Lost Valley Observatory: Archived 12" LX200 Images
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Messier 51 (Whirlpool Galaxy), beautiful face on spiral galaxy with its smaller companion (NGC 5195) in the foreground (not gravitationally connected). Images were taken at 6 minutes throught red, green and blue filters with Meade GPS LX200 with SBIG ST10ME.  Processed with CCDSoft and Adobe Photoshop (By KBQ, May 17, 2003).
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The Eagle Nebula (M16 or NGC 6611) is a large open star cluster and an associated emission nebula (prominent red feature throughout image).  The cluster and nebula are about 6500 light years distant and 70 light years in diameter.  The central feature is the so called "Eagle" or "Star Queen", which is an absorbtion nebula in the foreground.  Imaged with Meade 12" LX200 with Starlight Express MX7C camera (8 minutes) and processed with adobe photoshop (KBQ on 6/08/02)

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M33, also known as the Pinwheel Galaxy, located in the constellation of Andromeda.  Located 2.3 million light years away, with a diameter of 60,000 light years, and a relatively large visible angular size of 60 by 40 arc minutes. This widely spred out spiral galaxy is believed to contain about 6 billion stars.  Imaged with LX 200 with ST10-ME at 360 seconds for red, green and blue .  Processed with CCDSoft and Adobe Photoshop (10/24/02 by KBQ)

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M13, considered to be the most spectacular globular star cluster in the northern hemisphere and located in the constellation of Hercules, 21,000 light years distant, diameter of 140 light years. According to Kepple and Sanner's 'The Night Sky Observer's Guide' (a great catalogue of deep sky objects), our galaxies family of 150 star clusters are located primarily in a sphere about 200 light years from the galactic core, with the number increasing as we approach the core.  These stars tend to be quite old, many being off the main sequence (red giants common).  Imaged with 12" LX200 with ST10-ME, 1 sec each for light, red, green and blue (5/17/03 by KBQ)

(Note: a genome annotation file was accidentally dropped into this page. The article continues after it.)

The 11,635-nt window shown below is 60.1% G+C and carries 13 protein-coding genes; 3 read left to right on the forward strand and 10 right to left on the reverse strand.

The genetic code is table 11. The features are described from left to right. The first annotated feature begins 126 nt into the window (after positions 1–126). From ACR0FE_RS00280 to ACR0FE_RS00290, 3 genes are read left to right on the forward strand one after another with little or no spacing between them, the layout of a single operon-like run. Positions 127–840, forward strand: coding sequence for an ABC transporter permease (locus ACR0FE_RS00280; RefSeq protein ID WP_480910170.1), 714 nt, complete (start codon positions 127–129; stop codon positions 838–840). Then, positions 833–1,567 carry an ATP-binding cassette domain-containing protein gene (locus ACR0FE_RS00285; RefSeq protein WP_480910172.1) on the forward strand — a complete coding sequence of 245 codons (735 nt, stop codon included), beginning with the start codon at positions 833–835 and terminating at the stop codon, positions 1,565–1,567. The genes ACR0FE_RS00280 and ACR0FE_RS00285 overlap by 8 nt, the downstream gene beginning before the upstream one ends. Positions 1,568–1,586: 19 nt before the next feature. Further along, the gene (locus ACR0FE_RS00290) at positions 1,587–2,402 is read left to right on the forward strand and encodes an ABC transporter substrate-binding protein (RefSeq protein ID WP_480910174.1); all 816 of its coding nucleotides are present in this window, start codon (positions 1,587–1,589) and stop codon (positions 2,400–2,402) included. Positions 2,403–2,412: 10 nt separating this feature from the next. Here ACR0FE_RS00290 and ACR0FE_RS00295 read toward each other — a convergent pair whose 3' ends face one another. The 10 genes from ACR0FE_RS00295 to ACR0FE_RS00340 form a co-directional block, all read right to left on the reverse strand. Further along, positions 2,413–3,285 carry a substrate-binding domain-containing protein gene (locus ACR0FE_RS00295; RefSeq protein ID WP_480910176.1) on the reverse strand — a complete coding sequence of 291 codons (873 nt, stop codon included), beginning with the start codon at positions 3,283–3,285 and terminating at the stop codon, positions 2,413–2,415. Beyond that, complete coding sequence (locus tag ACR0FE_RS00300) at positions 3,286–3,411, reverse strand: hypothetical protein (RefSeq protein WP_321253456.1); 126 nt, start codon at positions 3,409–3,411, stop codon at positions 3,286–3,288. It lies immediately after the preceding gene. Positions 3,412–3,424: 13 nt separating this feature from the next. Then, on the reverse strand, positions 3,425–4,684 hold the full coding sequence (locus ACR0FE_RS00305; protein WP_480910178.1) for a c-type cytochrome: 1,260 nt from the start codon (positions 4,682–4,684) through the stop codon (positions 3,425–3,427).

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M-17 (NGC 6618), also known as the Omega nebula or Swan Nebula, located in Sagittarius.  This is a beautiful emission nebula and associated open star cluster has an angular size of 20 by 15 arc minutes and is easily seen with binoculars.  Imaged with Meade GPS LX-200 (at F-4.5 with Lumicon Giant Easy Guider) using SBIG ST10-ME, and autoguided with SBIGs STV for 180 seconds for red, green, and blue.  Processed with CCDSoft and Adobe Photoshop (July 25, 2003, KBQ). 

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Leonid meteor shower, with single meteor image captured as it passed over treetops in the southwest in a hazy evening.  Imaged with a 35 mm Olympus OM1 camera at 1.8 F-stop with camera set open on bulb setting for 60 seconds on stable mount.  The Leonids are considered one of the brightest yearly meteor displays occuring when the Earth passes through the remnants of a comet which passed through our orbit, with the best displays occuring every 33 years, with up to 40 leonids seen each second at its peak (November 17, 2001, KBQ).